Country in for a shock

Reservoirs are drying up; power stations are reporting frequent breakdowns; the CEB and CPC trade charges while power and energy minister denies any mismanagement in power production.
Anthony David reports

Sri Lanka’s power generation is heading for a crisis with the hydro power generation dropping to one of the lowest in recent years, technical issues resulting in breakdowns and the cost of electricity production escalating.

The Ceylon Electricity Board is being hit by an estimated loss of Rs. 150 million a day whilst also trying to get one of the plants at the Kelanitissa power station repaired as soon as possible.

Moussakele reservior (Above & Below): One of the three where the spill level has dropped more than 50 percent. Pix by C.T. Perumal

One of the worst setbacks has been that hydro power generation has dropped to as low as 18 per cent prompting the CEB to depend on thermal power. The water levels at some of the reservoirs have been steadily dropping reaching a situation where no more hydro – power can be generated from the locations.

The Victoria, Moussakele, and Castelreigh reservoirs which are considered the highest three contributors for hydro-power generation has dropped to more than 50 per cent of the spill level. In the other reservoirs too the water levels have been decreasing.

The Meteorological Department confirmed that the catchment areas had not received sufficient rains during the past four months. (See table on this page). But, earlier this year due to heavy rains many of the reservoirs had reached spill level prompting the Power and Energy Ministry to step up hydro power generation and reduce thermal power production in anticipation that the monsoon rains will be received in time.

A Petroleum Ministry Source told the Sunday Times that the decision to step up hydro power generation had prompted the Ceylon Petroleum Corporation (CPC) to hold back stocks of fuel which had been imported for power generation. “In contrast the Power and Energy Ministry has asked the Ministry (Petroleum) for urgent stocks of fuel for power production,” the source added.

But Power and Energy Minister Champika Ranawaka said the allegations of mismanagement of power production by stepping up hydro power were not correct. He said when releasing water, priority is given for purposes of drinking, followed by irrigation and finally power generation. “If the argument that the reservoirs from which water was drawn for power generation have dried up as excess water was used then it should not apply to the Nuwara Wewa, Kala Wewa and the Basawankulama tank in the Anuradhapura district which also reached spill level. But today these tanks too have dried up,” he added.
“What happened was that since there was a crop loss due to the floods in the previous season, more water was released to farmers for crops to make the next season a success,” he said.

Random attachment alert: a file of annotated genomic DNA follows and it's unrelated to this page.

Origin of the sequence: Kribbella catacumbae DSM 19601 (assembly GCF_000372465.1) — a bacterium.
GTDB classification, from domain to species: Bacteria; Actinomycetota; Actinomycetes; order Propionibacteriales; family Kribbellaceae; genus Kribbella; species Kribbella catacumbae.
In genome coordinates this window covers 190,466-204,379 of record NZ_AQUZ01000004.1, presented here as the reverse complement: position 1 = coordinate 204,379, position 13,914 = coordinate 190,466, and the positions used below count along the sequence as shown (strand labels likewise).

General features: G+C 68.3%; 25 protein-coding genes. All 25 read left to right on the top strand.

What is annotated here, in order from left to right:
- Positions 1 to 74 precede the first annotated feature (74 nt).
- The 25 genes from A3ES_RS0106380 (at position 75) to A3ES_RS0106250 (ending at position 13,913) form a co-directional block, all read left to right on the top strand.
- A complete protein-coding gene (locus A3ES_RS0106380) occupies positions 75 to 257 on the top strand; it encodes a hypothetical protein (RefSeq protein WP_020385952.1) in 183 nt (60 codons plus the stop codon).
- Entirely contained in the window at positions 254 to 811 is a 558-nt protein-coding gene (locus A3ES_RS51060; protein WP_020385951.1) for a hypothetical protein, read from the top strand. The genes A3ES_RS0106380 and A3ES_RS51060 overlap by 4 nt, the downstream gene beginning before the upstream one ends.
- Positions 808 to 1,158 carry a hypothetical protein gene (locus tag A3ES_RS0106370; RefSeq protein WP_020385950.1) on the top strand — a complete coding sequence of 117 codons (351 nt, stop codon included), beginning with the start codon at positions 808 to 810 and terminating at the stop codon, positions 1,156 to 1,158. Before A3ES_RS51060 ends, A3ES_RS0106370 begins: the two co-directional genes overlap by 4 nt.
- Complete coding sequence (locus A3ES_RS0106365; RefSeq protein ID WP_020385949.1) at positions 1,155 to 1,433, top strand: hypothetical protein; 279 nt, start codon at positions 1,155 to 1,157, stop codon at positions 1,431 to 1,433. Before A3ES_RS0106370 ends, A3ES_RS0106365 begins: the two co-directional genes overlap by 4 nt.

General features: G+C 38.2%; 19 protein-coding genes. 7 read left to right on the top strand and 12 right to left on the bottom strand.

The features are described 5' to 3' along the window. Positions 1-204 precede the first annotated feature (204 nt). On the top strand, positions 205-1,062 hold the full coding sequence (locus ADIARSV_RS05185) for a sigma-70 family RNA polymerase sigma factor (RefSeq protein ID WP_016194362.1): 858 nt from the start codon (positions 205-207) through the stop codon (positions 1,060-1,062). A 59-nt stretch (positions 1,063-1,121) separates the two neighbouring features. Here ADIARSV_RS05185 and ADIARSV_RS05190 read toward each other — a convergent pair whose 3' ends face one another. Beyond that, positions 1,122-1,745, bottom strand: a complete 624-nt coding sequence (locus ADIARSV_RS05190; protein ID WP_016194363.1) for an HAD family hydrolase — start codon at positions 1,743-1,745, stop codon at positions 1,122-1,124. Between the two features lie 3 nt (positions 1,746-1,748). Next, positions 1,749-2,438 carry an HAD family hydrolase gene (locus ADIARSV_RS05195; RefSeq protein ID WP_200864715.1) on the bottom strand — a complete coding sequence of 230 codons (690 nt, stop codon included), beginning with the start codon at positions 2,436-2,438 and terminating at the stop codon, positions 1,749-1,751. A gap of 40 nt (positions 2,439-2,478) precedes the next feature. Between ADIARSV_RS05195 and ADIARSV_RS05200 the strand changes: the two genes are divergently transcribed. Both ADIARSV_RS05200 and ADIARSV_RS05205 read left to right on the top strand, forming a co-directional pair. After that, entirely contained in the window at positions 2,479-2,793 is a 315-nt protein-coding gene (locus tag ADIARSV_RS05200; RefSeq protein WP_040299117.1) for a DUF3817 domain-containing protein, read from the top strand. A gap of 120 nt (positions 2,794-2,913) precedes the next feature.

Mr. Ranawaka said that the usual trend was that about 35 to 45 per cent of the power requirement was hydro – power and the catchment areas had this time received less than 30 per cent of the rains received. “The rainfall figures are some of the lowest in 50 years,” he added.

CEB Sources said that the Kerawalapitiya plant station and the Lakwijaya power station in Puttalam were malfunctioning, but the minister denied the claims saying they were running without serious problems.

However, the Minister said that due to a dispute over payment of fuel bills to the Petroleum Corporation the Kerawalapitiya station had been shut down. But CEB sources said despite claims by the Minister the Lakwijaya plant in Puttalam which is supposed to generate 300 Mw was not generating power to its maximum capacity and was generating around 150 Mw.

They also said that though the Lakwijaya plant was supposed to be a coal power plant, fuel was being used to generate power.

However Mr. Ranawaka countering this said that between March and July, when test runs were being done the plant was switched off and regularly fuel had to be used to start up the plant. “This is the practice in any plant in the world,” he added.

He said to overcome a future power crisis the government was working towards building on the thermal power production to ensure that even if there was no hydro power generation they could manage. “Of course the cost will be high, but we will have no option because of climatic changes,” he said.

Despite claims that the plant was running smoothly employees stationed there say there were regular interruptions at the plant built by the Chinese with the latest occuring this week where teams had been called from Colombo urgently to attend to the repairs.

In addition to the issues of power generation, the CEB is also facing a threat by some workers who are demanding arrears of a salary increment. The demand came after the Minister claimed he had been able to bring the CEB to a profitable situation.

A section of the workers backed by opposition unions have called for a token strike on Wednesday threatening further trade union action if their demands are not met. Their demand if met will cost the government Rs. 1.3 billion.

Mr. Ranawaka said that CEB workers salaries are increased every three years and their demand to pay the arrears immediately was not reasonable. He said that the salary increase in 2009 was not given due to military operations at that time.

The minister said that the workers’ demands have been forwarded to the Treasury and proposals have been advanced to look into ways on how their demands could be met through alternate methods.

“However we will be taking strict action against those trying to sabotage the supply of power to the Public,” he said.

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